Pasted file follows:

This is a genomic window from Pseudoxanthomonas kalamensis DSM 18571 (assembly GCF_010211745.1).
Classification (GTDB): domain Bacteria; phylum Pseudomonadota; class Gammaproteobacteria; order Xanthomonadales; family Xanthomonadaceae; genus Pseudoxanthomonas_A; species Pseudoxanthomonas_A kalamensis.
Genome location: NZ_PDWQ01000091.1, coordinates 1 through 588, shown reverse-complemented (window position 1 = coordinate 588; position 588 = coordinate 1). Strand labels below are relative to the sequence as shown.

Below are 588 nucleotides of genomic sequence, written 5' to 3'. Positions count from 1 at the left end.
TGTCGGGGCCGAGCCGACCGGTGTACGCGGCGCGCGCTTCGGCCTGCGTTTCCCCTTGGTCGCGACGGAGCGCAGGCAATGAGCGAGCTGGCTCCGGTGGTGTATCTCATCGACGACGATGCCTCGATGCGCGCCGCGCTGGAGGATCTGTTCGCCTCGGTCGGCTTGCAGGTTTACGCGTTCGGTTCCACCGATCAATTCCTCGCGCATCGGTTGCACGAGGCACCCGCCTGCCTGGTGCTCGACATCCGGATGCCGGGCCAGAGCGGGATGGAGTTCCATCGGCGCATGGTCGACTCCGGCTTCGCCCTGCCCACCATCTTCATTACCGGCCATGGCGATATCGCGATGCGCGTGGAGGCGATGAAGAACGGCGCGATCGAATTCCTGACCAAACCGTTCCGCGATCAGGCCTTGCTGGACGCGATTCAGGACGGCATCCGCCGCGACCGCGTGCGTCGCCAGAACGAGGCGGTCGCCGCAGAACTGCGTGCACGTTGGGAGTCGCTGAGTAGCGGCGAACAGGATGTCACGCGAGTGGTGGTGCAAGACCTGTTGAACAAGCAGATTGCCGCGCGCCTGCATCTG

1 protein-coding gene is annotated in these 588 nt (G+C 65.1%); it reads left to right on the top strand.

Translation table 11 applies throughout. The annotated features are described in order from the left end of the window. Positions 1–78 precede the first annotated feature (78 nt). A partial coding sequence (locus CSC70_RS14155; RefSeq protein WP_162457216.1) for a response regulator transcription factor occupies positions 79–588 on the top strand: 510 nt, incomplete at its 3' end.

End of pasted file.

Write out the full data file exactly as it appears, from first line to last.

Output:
This is a genomic window from Pseudoxanthomonas kalamensis DSM 18571 (assembly GCF_010211745.1).
Classification (GTDB): domain Bacteria; phylum Pseudomonadota; class Gammaproteobacteria; order Xanthomonadales; family Xanthomonadaceae; genus Pseudoxanthomonas_A; species Pseudoxanthomonas_A kalamensis.
Genome location: NZ_PDWQ01000091.1, coordinates 1 through 588, shown reverse-complemented (window position 1 = coordinate 588; position 588 = coordinate 1). Strand labels below are relative to the sequence as shown.

Below are 588 nucleotides of genomic sequence, written 5' to 3'. Positions count from 1 at the left end.
TGTCGGGGCCGAGCCGACCGGTGTACGCGGCGCGCGCTTCGGCCTGCGTTTCCCCTTGGTCGCGACGGAGCGCAGGCAATGAGCGAGCTGGCTCCGGTGGTGTATCTCATCGACGACGATGCCTCGATGCGCGCCGCGCTGGAGGATCTGTTCGCCTCGGTCGGCTTGCAGGTTTACGCGTTCGGTTCCACCGATCAATTCCTCGCGCATCGGTTGCACGAGGCACCCGCCTGCCTGGTGCTCGACATCCGGATGCCGGGCCAGAGCGGGATGGAGTTCCATCGGCGCATGGTCGACTCCGGCTTCGCCCTGCCCACCATCTTCATTACCGGCCATGGCGATATCGCGATGCGCGTGGAGGCGATGAAGAACGGCGCGATCGAATTCCTGACCAAACCGTTCCGCGATCAGGCCTTGCTGGACGCGATTCAGGACGGCATCCGCCGCGACCGCGTGCGTCGCCAGAACGAGGCGGTCGCCGCAGAACTGCGTGCACGTTGGGAGTCGCTGAGTAGCGGCGAACAGGATGTCACGCGAGTGGTGGTGCAAGACCTGTTGAACAAGCAGATTGCCGCGCGCCTGCATCTG

1 protein-coding gene is annotated in these 588 nt (G+C 65.1%); it reads left to right on the top strand.

Translation table 11 applies throughout. The annotated features are described in order from the left end of the window. Positions 1–78 precede the first annotated feature (78 nt). A partial coding sequence (locus CSC70_RS14155; RefSeq protein WP_162457216.1) for a response regulator transcription factor occupies positions 79–588 on the top strand: 510 nt, incomplete at its 3' end.